The Scottish Greens plan to persuade left-leaning SNP supporters to back them with their second vote at the Scottish elections.
The party’s co-convener Patrick Harvie said there is a “strategic opportunity” to approach those who will use their constituency vote for the SNP but who realise a regional vote for the nationalists “may not be worth very much”.
The Greens plan to target these regional votes with their policies on issues such as land reform and fracking as they attempt to send a record number of MSPs to Holyrood.
SNP members called for the party’s land reform policy to be more radical at its conference last year – with many aligned with Green proposals to prevent offshore tax avoiders from owning land while some party supporters also want a full ban on fracking, the controversial gas drilling practice which is currently subject to a moratorium.
“Unless the polls do something extraordinary over the next few months, I think many people recognise that a regional vote for the Greens is something worth contemplating,” Mr Harvie said.
The SNP is on course to win nearly all of the 73 constituency seats elected using the first-past-the-post system, according to opinion polls.
The party is also set to gain the largest number of votes on the regional list vote under the additional members system but would be rewarded with fewer seats than some of the other parties due to the way the system works.
The Greens – who backed independence at the 2014 referendum – won a record seven seats in the 2003 elections but have since failed to match or better that number.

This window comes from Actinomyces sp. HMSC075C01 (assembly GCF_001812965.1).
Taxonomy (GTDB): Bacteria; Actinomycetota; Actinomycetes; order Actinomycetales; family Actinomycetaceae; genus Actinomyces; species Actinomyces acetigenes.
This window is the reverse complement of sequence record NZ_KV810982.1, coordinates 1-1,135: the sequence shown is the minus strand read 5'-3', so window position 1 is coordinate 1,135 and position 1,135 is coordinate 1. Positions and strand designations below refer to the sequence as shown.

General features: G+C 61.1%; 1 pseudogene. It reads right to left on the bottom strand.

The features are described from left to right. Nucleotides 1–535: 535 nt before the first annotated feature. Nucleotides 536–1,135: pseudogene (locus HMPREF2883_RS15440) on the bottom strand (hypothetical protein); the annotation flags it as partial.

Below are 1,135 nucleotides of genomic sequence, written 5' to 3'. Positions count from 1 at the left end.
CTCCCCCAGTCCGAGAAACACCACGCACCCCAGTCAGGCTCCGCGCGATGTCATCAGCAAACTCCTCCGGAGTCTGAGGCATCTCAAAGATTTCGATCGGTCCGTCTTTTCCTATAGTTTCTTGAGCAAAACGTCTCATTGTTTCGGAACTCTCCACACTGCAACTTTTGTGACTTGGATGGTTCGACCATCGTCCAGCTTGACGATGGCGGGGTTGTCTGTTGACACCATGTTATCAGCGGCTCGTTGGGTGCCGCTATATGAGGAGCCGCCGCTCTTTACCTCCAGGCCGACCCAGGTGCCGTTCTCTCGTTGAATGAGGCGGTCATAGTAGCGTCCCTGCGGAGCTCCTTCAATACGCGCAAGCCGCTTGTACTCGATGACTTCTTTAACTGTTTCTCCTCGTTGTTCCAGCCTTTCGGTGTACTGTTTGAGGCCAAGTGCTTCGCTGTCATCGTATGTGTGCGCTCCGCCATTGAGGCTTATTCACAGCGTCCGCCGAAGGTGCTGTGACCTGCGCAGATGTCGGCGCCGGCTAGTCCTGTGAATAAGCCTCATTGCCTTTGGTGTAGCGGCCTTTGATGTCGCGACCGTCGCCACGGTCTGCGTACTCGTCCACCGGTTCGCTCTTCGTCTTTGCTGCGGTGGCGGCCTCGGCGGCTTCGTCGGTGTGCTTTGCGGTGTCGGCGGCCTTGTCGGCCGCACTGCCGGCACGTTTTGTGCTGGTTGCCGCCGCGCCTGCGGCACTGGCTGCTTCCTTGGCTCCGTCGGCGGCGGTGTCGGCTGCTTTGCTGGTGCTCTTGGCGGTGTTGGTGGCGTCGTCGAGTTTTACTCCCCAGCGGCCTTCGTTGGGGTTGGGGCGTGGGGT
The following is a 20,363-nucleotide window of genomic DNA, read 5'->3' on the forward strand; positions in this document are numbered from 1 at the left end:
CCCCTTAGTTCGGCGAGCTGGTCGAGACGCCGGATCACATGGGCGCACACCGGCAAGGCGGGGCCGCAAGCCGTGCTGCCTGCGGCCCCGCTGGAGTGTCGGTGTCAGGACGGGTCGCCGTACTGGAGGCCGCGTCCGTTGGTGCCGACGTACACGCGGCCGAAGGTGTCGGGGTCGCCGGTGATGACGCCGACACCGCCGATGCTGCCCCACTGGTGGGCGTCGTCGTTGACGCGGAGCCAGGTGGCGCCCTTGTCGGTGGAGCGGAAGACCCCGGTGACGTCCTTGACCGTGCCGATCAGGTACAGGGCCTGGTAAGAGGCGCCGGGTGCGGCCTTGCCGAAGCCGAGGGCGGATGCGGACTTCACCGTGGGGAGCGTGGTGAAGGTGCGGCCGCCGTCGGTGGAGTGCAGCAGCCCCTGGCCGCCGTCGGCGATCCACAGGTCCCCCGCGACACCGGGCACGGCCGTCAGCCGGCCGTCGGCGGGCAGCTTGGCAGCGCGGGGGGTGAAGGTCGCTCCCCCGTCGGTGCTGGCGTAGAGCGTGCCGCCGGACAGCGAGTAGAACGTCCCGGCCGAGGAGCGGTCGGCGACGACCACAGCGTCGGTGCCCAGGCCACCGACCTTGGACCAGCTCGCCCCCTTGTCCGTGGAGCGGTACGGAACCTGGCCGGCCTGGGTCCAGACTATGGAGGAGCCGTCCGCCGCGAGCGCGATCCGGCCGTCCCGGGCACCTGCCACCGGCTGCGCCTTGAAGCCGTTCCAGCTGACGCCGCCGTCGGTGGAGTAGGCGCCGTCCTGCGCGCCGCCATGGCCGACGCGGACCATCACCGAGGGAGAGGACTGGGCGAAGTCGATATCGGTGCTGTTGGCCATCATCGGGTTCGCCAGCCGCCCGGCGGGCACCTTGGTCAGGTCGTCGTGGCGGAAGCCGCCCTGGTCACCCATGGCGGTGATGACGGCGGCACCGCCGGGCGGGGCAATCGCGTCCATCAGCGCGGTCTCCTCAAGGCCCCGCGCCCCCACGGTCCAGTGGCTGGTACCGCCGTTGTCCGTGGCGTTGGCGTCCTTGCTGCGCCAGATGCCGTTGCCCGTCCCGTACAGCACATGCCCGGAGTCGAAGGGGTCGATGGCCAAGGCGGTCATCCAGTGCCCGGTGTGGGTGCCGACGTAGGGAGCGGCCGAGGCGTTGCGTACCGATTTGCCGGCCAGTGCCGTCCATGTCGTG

“We think we can do better than that this time, given that strategic opportunity of being able to approach people who have a regional vote that they know won’t be of much value to the SNP, but they want a political party that will speak to some of the issues they care about,” Mr Harvie said.
“Many of the SNP members who want a bolder land reform agenda, who want a full permanent ban on fracking, know that they will get progress on those issues … when the SNP know that the votes are not in the bag, when the SNP feel that they are under pressure, constructive pressure, from the other parties.
“I think we have the chance to persuade people to do something really interesting with the Parliament rather than the Government.”
The pro-independence left alliance Rise is also hoping to capitalise on the second votes of SNP backers.
Mr Harvie said: “Without any hint of being hostile to Rise, I don’t think that they will make life difficult for us.”